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To address this question, Dr. Berent and her colleagues examined the response of human brains to distinct syllable types — either ones that are frequent across languages (e.g., blif, bnif), or infrequent (e.g., bdif, lbif). In the experiment, participants heard one auditory stimulus at a time (e.g., lbif), and were then asked to determine whether the stimulus includes one syllable or two while their brain was simultaneously imaged.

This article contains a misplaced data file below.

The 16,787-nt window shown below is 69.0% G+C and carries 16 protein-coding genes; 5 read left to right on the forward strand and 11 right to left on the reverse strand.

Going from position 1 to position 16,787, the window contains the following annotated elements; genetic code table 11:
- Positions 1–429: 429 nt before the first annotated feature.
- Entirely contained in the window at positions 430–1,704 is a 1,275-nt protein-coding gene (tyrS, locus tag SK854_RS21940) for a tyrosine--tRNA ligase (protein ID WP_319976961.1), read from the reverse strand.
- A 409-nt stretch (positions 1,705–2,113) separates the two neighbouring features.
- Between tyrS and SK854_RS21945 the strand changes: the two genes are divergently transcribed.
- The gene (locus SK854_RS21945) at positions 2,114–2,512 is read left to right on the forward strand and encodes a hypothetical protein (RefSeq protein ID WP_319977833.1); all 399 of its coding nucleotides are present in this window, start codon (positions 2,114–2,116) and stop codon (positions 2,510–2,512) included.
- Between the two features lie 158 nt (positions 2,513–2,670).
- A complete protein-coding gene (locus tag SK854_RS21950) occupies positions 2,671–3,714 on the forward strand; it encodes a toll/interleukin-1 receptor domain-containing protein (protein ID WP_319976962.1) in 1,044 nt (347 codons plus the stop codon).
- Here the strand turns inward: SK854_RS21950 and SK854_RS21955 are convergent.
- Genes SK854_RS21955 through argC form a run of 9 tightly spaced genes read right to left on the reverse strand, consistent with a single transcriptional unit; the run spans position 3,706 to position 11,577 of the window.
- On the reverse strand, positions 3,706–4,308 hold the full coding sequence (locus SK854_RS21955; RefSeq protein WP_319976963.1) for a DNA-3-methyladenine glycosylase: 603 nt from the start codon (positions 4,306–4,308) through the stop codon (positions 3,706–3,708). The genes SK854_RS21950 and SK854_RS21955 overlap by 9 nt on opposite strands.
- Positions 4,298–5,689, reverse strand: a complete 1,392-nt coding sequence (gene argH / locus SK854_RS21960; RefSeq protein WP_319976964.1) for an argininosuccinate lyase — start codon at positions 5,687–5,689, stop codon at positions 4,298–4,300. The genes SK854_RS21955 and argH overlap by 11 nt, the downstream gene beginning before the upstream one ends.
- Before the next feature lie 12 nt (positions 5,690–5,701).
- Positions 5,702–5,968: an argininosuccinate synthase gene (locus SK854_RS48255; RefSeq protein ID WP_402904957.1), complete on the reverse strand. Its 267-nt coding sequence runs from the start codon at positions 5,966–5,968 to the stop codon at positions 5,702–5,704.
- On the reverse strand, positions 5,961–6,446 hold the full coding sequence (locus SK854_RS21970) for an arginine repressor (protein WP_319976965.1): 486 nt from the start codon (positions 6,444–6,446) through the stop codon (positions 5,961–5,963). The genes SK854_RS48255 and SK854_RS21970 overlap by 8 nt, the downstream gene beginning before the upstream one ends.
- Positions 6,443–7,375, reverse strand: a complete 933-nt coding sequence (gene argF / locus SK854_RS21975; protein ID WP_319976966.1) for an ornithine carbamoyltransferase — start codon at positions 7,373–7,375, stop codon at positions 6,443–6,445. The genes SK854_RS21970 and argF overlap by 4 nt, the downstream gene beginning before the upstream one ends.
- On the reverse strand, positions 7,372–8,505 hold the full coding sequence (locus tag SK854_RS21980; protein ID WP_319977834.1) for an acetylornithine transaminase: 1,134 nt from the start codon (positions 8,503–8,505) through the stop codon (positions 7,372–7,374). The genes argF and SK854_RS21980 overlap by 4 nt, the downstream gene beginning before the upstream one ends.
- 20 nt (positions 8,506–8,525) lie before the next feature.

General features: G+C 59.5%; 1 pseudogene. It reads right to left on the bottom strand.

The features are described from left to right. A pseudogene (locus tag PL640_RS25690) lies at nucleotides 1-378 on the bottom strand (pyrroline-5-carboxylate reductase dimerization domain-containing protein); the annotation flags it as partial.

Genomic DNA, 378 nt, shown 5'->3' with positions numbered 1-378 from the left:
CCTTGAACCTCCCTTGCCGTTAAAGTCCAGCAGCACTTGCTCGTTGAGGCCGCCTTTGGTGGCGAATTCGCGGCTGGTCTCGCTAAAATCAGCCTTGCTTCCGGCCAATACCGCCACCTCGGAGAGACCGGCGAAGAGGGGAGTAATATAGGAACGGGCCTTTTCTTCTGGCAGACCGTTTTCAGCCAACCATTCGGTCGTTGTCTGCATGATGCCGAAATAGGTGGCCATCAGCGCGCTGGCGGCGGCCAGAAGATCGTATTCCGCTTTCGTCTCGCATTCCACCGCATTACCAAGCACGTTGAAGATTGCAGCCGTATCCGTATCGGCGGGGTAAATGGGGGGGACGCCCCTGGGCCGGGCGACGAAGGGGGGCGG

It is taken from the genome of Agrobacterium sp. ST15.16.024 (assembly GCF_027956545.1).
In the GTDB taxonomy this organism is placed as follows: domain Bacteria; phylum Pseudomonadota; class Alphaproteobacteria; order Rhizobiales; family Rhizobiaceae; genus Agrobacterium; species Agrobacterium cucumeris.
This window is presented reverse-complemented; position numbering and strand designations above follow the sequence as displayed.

Results showed the syllables that were infrequent and ill-formed, as determined by their linguistic structure, were harder for people to process. Remarkably, a similar pattern emerged in participants’ brain responses: worse-formed syllables (e.g., lbif) exerted different demands on the brain than syllables that are well-formed (e.g., blif).